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A Lot or a Little?
What you will—and won't—find in this book.
Mentions of landmarks around the real world in Paris, London, Los Angeles, New York City, Buenos Aires, and Tennessee. Plus, some historical events discussed, especially the Blitz in London during World War II and the Great Depression in the United States. Oscar Wilde gets a shout-out in "Every Exquisite Thing," especially "The Ballad of Reading Gaol."
Loving fully -- our romantic partners, our families, our closest friends -- and pushing through the terrible loss once our loved ones die. Also, the joy and fulfillment that comes with being true to oneself -- especially relating to LGBTQ characters.
Positive Role Models
Stories follow Jem Carstairs for more than 100 years as he casts off his immortality for love and family. He's barely human as a Silent Brother and becomes fully human again and able to love and support others. Families of all kinds featured: LGBTQ parents, adoptive parents, families with LGBTQ kids. One character, Ty, is on the autism spectrum.
Violence & Scariness
Some gore described. Demons, werewolves, rogue Shadowhunters, and vampires attack: throats ripped out, a woman torn apart, a stabbing with a poison knife that almost kills, a few stabbings that do kill, some torture. Innocents chained in a basement, experimented on, with mention that some have died. A pregnant woman is poisoned and miscarries. Bombs fall during Blitz in London; talk of the loss of life. A young woman recalls her abusive upbringing of beatings and neglect. Another recalls growing up in a brothel, her mother being fed to vampires. Many stories of parent deaths -- often in front of children -- and how the loss impacted them through adulthood. Talk of regular mortals under enchantment doing horrible things, such as slitting another man's throat, putting out own eyes with hot coals. A demon wears a suit of human skin.
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Sex, Romance & Nudity
Passionate kisses with hints of more, never explicit, straight and LGBTQ. Talk of threesomes and hooking up with many at one party, of a brothel and a stripper.
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"A--hole," "a--hat," "bastard," "hell," "whore," and "damn," all rarely.
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Products & Purchases
Mention of the makeup store Sephora and some books made into movies like Rosemary's Baby.
Drinking, Drugs & Smoking
An older teen drinks. Mentions of hookah and regular smoking. Joking talk of a very drunken party that doesn't end well. A character remembers his addiction to a drug that nearly killed him.
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Parents Need to Know
Parents need to know that Ghosts of the Shadow Market is a companion to three connected best-selling fantasy series from author Cassandra Clare: The Infernal Devices, The Mortal Instruments, and The Dark Artifices. You will need to have read at least two of the three series, including The Infernal Devices to know who the characters are and follow along -- reading all three is ideal to avoid spoilers if you are planning on reading the rest of the books at some point. Ten connected stories span from 1901 to the near-present and feature guest authors Sarah Rees Brennan (Team Human), Maureen Johnson (Truly Devious), Kelly Link, and Robin Wasserman. In this collection, there's some gore described as demons, werewolves, rogue Shadowhunters, and vampires attack: throats are ripped out, a woman is torn apart, there's a stabbing with a poison knife that almost kills, a few stabbings that do kill, plus some torture. Innocents are found chained in a basement with a mention that some have died. A pregnant woman is poisoned and miscarries. Bombs fall during the Blitz in London. Characters have some sad backstories, which readers of the three series already know something about: child abuse, lots of parent deaths. Recovering from loss is a powerful theme here, shared throughout the stories. Characters attempt to love and live fully in the face of it. Expect the usual passionate kisses and heavy focus on romantic relationships, straight and LGBTQ. There's also a focus on honoring all types of families: ones with LGBTQ parents, with adoptive parents, with LGBTQ kids. Rare strong language includes "a--hole," "bastard," "hell," "whore," and "damn."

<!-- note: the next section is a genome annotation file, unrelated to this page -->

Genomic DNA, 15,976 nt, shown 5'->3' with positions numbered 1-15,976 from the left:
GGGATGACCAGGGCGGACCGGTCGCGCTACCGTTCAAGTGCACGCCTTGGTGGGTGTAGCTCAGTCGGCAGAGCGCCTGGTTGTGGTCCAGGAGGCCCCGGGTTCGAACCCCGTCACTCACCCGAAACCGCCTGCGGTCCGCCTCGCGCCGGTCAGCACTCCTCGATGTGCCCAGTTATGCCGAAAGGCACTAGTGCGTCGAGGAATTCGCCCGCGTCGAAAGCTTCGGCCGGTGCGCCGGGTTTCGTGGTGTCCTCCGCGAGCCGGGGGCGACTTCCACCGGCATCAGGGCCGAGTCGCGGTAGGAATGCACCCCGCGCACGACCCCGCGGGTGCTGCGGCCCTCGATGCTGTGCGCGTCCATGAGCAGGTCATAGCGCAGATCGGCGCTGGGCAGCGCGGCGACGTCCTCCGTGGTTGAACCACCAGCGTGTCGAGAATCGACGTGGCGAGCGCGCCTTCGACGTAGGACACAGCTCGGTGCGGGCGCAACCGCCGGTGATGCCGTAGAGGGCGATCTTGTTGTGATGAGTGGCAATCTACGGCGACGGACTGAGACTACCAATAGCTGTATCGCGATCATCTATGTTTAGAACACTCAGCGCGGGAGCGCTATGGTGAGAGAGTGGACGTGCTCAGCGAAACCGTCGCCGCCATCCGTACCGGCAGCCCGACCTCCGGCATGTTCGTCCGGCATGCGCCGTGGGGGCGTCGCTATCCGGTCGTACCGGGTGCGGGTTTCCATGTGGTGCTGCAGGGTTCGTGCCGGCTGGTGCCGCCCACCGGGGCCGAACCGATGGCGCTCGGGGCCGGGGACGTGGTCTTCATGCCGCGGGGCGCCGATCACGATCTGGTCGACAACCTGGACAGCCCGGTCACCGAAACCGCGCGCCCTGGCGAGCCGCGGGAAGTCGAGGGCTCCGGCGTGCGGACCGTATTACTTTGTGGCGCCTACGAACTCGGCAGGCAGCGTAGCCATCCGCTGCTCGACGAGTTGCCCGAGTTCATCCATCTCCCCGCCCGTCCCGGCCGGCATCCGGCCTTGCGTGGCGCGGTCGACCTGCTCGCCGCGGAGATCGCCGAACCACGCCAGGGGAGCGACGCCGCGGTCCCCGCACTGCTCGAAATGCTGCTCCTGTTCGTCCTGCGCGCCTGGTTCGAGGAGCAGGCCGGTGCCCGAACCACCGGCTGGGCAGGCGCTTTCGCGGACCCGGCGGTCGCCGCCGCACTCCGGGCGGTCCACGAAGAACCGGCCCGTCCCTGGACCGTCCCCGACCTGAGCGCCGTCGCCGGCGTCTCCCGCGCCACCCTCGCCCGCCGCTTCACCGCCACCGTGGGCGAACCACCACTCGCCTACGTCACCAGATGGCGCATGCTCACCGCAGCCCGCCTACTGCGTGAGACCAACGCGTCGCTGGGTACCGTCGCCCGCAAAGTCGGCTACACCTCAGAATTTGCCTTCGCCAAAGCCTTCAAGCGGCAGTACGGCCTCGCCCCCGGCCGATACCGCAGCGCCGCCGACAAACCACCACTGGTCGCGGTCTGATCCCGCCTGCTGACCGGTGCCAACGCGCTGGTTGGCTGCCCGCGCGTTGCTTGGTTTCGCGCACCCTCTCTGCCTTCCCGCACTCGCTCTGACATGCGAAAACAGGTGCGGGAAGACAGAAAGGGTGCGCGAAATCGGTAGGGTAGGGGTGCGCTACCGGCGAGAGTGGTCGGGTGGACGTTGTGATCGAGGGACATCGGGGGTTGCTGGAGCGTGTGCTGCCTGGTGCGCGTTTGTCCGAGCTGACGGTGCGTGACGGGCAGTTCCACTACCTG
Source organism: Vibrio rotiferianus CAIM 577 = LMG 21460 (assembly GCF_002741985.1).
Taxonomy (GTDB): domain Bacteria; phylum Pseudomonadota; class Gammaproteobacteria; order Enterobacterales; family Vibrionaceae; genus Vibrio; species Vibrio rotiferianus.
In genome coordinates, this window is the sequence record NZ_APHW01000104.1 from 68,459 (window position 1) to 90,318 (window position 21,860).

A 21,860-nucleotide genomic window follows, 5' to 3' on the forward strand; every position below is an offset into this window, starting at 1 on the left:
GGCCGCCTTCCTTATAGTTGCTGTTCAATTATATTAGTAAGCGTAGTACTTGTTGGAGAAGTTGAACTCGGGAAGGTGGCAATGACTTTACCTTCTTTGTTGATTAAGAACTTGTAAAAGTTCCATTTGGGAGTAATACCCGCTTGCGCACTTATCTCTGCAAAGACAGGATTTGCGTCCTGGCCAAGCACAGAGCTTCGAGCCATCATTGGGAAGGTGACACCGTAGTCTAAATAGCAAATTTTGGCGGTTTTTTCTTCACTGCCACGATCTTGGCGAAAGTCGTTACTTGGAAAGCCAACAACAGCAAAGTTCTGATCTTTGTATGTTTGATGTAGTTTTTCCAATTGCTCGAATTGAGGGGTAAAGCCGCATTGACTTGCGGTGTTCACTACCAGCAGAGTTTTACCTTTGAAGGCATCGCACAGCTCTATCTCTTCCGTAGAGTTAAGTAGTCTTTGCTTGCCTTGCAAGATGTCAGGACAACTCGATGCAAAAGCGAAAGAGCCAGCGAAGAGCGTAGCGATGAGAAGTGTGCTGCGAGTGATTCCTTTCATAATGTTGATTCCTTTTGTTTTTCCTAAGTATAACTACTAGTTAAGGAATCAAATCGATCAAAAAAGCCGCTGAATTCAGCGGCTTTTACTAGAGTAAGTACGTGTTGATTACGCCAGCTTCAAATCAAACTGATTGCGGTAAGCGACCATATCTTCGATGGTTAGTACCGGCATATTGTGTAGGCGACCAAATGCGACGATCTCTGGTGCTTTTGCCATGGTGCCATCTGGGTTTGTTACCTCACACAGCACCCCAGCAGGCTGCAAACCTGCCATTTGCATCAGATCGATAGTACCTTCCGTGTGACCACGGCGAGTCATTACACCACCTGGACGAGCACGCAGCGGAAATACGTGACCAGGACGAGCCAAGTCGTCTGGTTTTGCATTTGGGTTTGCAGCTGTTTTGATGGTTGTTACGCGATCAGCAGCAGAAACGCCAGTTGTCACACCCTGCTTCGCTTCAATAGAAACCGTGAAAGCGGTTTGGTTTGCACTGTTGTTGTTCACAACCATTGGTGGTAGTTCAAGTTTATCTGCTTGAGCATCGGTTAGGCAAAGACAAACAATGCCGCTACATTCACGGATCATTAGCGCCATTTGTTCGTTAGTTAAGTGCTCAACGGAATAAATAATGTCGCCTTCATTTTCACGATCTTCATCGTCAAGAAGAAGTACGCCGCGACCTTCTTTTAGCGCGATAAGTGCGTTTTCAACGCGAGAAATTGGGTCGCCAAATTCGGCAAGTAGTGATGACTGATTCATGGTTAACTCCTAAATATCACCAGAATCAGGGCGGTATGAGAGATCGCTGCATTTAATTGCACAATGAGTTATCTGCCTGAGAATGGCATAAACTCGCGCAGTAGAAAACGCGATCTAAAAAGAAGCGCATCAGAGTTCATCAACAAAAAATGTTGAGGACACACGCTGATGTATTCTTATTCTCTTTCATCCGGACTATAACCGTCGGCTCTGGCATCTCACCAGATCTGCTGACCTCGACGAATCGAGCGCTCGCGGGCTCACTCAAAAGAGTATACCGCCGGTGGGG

Is It Any Good?
For avid readers of the Shadowhunter-verse, this collection offers connective tissue between the three main series and more quality time with brooding hottie Jem Carstairs. For all others who don't know every single character, their extended family tree, and their sometimes dangerous affiliation with Downworlders, expect only a few of the stories to draw you in. "Every Exquisite Thing" (with the wonderful Maureen Johnson) is one of them, because it does develop new characters and deals with the impossible situation of girls cross-dressing and falling in love in 1901 London. "The Land I Lost" (with Sarah Rees Brennan) introduces Alec's second adoptive son, Rafa, and shows the heartbreaking situation he's found in.
Jem's search for a lost Herondale does tie all the stories together nicely. But it also pulls the reader far into his loneliness and sad memories and musings about love and loss and what it means to be human. It feels poignant and meaningful for a few pages, until it's just too much brooding for short stories to hold.
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